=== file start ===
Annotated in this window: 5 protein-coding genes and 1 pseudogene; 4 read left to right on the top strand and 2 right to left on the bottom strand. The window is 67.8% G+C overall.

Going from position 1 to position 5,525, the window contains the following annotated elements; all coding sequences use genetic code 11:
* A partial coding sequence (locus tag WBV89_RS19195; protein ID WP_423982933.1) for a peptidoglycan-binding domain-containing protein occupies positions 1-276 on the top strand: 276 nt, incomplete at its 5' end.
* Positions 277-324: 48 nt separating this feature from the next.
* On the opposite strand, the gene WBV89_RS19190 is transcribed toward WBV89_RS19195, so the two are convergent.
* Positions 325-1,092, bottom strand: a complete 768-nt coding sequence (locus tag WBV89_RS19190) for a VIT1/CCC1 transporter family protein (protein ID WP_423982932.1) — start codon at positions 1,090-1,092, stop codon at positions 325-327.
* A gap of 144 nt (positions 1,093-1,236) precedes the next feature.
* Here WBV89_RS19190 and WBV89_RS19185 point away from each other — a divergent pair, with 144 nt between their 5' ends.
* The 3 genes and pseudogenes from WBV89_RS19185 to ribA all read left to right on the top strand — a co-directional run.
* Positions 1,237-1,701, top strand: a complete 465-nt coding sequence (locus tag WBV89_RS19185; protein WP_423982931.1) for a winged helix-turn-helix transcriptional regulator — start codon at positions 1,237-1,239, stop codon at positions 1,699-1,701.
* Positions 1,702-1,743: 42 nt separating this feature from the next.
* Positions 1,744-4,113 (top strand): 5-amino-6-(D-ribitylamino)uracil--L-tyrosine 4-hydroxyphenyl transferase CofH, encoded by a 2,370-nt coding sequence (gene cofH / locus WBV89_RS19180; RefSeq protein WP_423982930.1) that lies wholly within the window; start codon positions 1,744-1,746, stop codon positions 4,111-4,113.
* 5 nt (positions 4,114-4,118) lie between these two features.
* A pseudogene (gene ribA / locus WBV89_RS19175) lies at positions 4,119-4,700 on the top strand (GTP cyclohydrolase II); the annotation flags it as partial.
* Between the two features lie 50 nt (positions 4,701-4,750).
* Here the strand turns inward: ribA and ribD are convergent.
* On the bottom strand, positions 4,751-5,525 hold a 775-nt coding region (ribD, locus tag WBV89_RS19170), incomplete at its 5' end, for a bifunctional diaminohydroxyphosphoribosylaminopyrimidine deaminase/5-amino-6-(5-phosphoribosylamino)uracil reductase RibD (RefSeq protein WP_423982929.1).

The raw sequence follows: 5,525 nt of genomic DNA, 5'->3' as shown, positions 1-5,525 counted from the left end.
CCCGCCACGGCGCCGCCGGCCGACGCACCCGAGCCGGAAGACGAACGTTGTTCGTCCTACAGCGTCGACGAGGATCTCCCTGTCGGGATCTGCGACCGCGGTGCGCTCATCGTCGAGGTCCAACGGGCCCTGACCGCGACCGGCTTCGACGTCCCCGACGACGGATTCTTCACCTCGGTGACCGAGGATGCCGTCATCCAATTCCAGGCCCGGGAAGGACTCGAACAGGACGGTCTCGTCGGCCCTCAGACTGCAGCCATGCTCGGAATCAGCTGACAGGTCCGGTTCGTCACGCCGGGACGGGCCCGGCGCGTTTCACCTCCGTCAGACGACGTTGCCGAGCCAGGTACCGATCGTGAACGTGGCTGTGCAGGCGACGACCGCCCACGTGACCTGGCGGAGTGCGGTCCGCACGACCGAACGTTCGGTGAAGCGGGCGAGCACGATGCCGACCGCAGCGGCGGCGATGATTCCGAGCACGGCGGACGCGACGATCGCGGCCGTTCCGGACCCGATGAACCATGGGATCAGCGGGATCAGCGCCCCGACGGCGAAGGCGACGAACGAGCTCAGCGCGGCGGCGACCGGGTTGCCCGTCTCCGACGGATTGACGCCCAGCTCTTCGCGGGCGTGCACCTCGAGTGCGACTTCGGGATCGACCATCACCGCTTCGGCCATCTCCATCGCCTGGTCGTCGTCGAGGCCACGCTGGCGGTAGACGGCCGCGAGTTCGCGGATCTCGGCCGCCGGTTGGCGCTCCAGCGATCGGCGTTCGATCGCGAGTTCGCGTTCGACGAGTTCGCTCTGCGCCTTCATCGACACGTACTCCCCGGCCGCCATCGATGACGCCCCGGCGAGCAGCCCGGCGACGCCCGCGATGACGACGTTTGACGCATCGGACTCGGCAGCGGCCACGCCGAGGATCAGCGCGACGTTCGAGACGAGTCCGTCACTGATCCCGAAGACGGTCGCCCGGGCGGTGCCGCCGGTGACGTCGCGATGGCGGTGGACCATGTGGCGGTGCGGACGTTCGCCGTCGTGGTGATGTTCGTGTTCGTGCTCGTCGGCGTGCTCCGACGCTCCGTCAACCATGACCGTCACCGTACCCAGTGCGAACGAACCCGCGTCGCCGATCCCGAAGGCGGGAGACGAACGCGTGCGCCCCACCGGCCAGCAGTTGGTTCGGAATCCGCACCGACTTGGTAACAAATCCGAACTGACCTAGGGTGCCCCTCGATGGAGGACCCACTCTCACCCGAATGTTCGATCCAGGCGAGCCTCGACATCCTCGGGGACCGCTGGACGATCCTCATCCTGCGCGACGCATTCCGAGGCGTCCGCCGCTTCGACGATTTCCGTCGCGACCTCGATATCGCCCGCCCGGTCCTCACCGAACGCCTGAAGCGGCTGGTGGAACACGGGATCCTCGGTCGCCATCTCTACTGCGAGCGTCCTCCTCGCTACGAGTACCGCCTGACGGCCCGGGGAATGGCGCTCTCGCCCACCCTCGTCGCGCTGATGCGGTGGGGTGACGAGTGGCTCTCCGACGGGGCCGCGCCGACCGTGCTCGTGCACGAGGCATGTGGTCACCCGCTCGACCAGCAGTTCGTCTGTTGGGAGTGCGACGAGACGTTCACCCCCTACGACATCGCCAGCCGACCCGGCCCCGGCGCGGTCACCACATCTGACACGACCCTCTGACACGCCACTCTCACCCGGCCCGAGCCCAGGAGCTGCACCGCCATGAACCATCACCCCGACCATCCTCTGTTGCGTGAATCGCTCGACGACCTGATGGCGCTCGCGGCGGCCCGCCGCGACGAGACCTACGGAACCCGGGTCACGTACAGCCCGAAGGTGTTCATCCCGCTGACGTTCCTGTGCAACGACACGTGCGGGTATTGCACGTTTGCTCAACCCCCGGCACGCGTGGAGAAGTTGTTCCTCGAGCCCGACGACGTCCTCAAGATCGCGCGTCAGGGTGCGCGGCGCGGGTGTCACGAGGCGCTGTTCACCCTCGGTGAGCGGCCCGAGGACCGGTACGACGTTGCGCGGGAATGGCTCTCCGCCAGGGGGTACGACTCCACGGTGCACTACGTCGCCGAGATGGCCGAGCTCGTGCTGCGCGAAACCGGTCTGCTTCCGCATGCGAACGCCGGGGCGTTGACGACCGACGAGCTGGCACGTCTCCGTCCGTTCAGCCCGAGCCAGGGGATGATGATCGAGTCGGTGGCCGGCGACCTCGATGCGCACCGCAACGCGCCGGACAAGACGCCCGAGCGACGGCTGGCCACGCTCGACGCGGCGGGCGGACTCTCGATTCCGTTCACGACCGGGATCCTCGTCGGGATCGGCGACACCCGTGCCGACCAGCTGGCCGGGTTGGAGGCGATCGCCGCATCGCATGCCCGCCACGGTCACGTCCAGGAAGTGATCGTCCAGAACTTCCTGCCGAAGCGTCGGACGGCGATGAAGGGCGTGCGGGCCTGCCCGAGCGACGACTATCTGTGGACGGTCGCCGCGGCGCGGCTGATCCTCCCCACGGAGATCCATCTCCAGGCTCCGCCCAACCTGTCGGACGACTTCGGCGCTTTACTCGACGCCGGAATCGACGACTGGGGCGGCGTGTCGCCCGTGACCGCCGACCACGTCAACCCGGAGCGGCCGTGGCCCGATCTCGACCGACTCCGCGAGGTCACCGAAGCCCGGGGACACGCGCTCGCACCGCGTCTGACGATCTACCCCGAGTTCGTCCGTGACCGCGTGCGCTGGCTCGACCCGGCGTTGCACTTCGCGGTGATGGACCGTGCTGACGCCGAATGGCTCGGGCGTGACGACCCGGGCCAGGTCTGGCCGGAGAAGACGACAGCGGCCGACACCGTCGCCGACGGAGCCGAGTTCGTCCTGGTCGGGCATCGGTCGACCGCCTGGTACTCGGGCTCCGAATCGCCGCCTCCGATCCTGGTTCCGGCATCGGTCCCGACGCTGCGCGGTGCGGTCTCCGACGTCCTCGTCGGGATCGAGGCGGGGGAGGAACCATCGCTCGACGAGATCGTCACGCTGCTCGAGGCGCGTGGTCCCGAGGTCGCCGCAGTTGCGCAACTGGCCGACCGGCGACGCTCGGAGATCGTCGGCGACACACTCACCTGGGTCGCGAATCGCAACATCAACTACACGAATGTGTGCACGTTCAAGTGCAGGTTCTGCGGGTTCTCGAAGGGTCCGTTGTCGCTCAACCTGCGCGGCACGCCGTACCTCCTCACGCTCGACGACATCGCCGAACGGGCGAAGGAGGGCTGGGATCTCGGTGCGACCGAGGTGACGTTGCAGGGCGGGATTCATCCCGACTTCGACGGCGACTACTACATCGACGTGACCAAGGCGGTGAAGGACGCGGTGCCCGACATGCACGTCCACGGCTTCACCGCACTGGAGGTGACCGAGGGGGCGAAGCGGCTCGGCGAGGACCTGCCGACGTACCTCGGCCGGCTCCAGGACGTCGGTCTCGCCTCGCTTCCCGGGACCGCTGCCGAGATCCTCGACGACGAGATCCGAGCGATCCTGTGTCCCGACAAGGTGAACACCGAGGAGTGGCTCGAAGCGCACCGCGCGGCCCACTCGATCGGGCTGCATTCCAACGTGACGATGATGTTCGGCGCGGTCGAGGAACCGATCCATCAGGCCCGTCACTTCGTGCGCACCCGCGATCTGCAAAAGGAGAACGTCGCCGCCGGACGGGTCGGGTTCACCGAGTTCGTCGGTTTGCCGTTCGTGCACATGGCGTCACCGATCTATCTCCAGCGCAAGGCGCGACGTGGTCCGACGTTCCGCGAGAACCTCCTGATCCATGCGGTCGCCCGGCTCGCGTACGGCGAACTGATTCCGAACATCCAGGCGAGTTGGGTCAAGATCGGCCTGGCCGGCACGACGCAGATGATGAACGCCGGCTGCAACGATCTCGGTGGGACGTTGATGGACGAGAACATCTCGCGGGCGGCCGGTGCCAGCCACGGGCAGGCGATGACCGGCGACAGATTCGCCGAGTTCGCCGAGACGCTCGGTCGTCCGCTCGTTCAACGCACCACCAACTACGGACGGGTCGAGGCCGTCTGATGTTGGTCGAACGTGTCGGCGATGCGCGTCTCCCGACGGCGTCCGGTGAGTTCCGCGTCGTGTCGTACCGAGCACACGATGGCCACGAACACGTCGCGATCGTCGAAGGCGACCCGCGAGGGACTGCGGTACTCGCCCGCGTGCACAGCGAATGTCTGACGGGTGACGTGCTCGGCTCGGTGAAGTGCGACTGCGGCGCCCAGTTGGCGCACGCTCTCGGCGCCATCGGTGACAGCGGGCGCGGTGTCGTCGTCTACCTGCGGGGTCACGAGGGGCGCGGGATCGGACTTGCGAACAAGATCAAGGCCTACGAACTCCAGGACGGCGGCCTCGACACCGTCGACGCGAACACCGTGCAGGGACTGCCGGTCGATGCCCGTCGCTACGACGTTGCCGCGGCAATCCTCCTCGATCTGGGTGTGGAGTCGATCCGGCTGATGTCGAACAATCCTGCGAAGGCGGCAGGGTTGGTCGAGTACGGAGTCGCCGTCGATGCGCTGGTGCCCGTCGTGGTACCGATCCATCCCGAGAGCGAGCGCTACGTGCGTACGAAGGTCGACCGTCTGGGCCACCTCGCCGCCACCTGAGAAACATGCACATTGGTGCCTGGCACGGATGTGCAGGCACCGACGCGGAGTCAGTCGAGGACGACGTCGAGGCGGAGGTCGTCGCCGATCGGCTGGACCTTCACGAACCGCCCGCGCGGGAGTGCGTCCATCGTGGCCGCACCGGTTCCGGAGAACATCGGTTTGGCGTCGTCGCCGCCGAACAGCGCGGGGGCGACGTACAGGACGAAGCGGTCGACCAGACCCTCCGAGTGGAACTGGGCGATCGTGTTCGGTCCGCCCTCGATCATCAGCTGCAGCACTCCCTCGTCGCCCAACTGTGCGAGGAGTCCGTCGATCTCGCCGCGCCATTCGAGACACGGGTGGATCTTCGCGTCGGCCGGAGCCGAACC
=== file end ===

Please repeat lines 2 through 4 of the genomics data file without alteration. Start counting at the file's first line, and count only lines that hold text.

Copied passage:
Going from position 1 to position 5,525, the window contains the following annotated elements; all coding sequences use genetic code 11:
* A partial coding sequence (locus tag WBV89_RS19195; protein ID WP_423982933.1) for a peptidoglycan-binding domain-containing protein occupies positions 1-276 on the top strand: 276 nt, incomplete at its 5' end.
* Positions 277-324: 48 nt separating this feature from the next.